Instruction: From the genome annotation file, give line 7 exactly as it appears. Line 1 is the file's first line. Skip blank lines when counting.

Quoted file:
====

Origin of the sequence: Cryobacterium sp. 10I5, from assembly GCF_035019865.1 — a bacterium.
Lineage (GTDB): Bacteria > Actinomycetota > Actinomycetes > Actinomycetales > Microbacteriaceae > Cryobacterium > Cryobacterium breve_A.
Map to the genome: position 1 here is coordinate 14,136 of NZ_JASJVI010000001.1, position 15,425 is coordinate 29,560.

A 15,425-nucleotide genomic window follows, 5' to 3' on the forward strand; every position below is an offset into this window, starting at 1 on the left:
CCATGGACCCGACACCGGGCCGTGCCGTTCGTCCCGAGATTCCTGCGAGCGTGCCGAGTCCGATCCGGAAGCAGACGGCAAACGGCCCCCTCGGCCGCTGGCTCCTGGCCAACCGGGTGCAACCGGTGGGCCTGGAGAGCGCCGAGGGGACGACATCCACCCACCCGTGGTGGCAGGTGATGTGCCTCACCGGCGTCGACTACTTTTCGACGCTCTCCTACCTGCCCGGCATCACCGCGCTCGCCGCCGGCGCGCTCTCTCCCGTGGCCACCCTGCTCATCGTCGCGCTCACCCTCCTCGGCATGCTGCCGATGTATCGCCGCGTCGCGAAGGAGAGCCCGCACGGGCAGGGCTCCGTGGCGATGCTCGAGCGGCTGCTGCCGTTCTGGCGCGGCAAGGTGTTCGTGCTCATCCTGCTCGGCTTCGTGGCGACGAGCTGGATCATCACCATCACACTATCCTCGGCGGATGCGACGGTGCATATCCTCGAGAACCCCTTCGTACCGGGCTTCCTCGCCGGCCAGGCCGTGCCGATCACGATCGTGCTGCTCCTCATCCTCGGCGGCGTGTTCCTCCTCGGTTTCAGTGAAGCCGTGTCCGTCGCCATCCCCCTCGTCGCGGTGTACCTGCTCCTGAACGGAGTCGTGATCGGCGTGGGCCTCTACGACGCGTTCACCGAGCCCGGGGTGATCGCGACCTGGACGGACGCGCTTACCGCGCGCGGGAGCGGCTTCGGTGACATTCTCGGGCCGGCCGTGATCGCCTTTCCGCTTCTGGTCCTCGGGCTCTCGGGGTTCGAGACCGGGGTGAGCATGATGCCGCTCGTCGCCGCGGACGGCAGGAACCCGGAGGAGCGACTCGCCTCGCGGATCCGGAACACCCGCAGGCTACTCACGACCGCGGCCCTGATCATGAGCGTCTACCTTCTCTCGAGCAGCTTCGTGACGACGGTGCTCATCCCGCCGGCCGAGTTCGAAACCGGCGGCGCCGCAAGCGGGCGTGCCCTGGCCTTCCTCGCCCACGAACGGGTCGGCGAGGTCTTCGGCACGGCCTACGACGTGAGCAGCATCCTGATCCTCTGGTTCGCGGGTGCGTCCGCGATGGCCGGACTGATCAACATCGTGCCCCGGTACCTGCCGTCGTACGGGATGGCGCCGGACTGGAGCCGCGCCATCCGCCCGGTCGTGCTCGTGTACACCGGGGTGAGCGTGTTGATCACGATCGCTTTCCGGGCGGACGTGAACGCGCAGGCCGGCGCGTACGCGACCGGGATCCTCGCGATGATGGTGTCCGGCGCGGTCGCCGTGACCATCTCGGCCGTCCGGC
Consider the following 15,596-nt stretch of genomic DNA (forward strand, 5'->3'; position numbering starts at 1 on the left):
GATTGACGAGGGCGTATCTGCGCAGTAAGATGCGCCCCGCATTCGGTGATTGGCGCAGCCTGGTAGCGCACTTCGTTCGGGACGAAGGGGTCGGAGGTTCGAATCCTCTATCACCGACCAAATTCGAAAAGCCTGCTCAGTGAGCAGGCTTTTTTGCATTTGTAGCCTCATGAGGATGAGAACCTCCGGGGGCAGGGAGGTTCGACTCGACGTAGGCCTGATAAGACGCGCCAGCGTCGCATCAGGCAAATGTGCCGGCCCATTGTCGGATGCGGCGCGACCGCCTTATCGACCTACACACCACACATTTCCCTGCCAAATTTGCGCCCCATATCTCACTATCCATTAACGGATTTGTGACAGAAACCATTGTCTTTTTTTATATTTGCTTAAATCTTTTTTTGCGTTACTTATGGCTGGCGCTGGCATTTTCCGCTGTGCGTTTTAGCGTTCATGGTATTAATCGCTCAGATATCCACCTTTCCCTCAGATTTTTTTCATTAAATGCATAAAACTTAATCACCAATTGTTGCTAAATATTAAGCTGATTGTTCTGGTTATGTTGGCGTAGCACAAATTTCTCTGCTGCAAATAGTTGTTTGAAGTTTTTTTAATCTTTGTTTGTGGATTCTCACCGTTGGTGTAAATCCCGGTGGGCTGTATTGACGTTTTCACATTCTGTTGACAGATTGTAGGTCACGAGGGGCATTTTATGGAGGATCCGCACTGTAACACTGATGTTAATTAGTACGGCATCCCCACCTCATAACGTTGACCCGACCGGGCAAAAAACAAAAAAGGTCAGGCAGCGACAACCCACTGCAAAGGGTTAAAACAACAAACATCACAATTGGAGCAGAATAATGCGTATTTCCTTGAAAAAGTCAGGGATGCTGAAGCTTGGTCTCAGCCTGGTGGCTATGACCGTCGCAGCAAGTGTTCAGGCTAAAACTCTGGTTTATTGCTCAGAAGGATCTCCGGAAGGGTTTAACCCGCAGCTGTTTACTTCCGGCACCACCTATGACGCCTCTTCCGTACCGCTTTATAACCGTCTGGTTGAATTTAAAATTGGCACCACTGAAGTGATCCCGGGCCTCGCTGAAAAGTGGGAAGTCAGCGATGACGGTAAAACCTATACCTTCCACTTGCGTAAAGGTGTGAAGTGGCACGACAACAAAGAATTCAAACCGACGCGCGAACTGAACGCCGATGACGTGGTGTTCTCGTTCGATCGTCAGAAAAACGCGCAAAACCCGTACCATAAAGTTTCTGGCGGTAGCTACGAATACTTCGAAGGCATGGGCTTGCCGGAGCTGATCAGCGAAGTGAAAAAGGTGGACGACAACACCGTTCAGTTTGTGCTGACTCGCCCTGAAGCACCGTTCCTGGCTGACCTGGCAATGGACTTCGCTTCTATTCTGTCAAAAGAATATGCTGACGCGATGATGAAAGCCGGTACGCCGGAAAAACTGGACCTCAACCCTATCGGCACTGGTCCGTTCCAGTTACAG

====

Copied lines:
GATTGACGAGGGCGTATCTGCGCAGTAAGATGCGCCCCGCATTCGGTGATTGGCGCAGCCTGGTAGCGCACTTCGTTCGGGACGAAGGGGTCGGAGGTTCGAATCCTCTATCACCGACCAAATTCGAAAAGCCTGCTCAGTGAGCAGGCTTTTTTGCATTTGTAGCCTCATGAGGATGAGAACCTCCGGGGGCAGGGAGGTTCGACTCGACGTAGGCCTGATAAGACGCGCCAGCGTCGCATCAGGCAAATGTGCCGGCCCATTGTCGGATGCGGCGCGACCGCCTTATCGACCTACACACCACACATTTCCCTGCCAAATTTGCGCCCCATATCTCACTATCCATTAACGGATTTGTGACAGAAACCATTGTCTTTTTTTATATTTGCTTAAATCTTTTTTTGCGTTACTTATGGCTGGCGCTGGCATTTTCCGCTGTGCGTTTTAGCGTTCATGGTATTAATCGCTCAGATATCCACCTTTCCCTCAGATTTTTTTCATTAAATGCATAAAACTTAATCACCAATTGTTGCTAAATATTAAGCTGATTGTTCTGGTTATGTTGGCGTAGCACAAATTTCTCTGCTGCAAATAGTTGTTTGAAGTTTTTTTAATCTTTGTTTGTGGATTCTCACCGTTGGTGTAAATCCCGGTGGGCTGTATTGACGTTTTCACATTCTGTTGACAGATTGTAGGTCACGAGGGGCATTTTATGGAGGATCCGCACTGTAACACTGATGTTAATTAGTACGGCATCCCCACCTCATAACGTTGACCCGACCGGGCAAAAAACAAAAAAGGTCAGGCAGCGACAACCCACTGCAAAGGGTTAAAACAACAAACATCACAATTGGAGCAGAATAATGCGTATTTCCTTGAAAAAGTCAGGGATGCTGAAGCTTGGTCTCAGCCTGGTGGCTATGACCGTCGCAGCAAGTGTTCAGGCTAAAACTCTGGTTTATTGCTCAGAAGGATCTCCGGAAGGGTTTAACCCGCAGCTGTTTACTTCCGGCACCACCTATGACGCCTCTTCCGTACCGCTTTATAACCGTCTGGTTGAATTTAAAATTGGCACCACTGAAGTGATCCCGGGCCTCGCTGAAAAGTGGGAAGTCAGCGATGACGGTAAAACCTATACCTTCCACTTGCGTAAAGGTGTGAAGTGGCACGACAACAAAGAATTCAAACCGACGCGCGAACTGAACGCCGATGACGTGGTGTTCTCGTTCGATCGTCAGAAAAACGCGCAAAACCCGTACCATAAAGTTTCTGGCGGTAGCTACGAATACTTCGAAGGCATGGGCTTGCCGGAGCTGATCAGCGAAGTGAAAAAGGTGGACGACAACACCGTTCAGTTTGTGCTGACTCGCCCTGAAGCACCGTTCCTGGCTGACCTGGCAATGGACTTCGCTTCTATTCTGTCAAAAGAATATGCTGACGCGATGATGAAAGCCGGTACGCCGGAAAAACTGGACCTCAACCCTATCGGCACTGGTCCGTTCCAGTTACAG